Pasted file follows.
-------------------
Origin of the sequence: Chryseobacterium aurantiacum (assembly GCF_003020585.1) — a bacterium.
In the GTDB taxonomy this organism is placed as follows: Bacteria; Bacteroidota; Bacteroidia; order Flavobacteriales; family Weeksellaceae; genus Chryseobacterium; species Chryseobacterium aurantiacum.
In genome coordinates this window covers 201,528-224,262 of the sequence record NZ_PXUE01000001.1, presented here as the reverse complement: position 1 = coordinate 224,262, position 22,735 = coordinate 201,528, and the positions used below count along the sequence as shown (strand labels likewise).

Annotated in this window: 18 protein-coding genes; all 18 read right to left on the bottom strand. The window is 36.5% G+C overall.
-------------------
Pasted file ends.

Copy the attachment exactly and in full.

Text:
Origin of the sequence: Chryseobacterium aurantiacum (assembly GCF_003020585.1) — a bacterium.
In the GTDB taxonomy this organism is placed as follows: Bacteria; Bacteroidota; Bacteroidia; order Flavobacteriales; family Weeksellaceae; genus Chryseobacterium; species Chryseobacterium aurantiacum.
In genome coordinates this window covers 201,528-224,262 of the sequence record NZ_PXUE01000001.1, presented here as the reverse complement: position 1 = coordinate 224,262, position 22,735 = coordinate 201,528, and the positions used below count along the sequence as shown (strand labels likewise).

Annotated in this window: 18 protein-coding genes; all 18 read right to left on the bottom strand. The window is 36.5% G+C overall.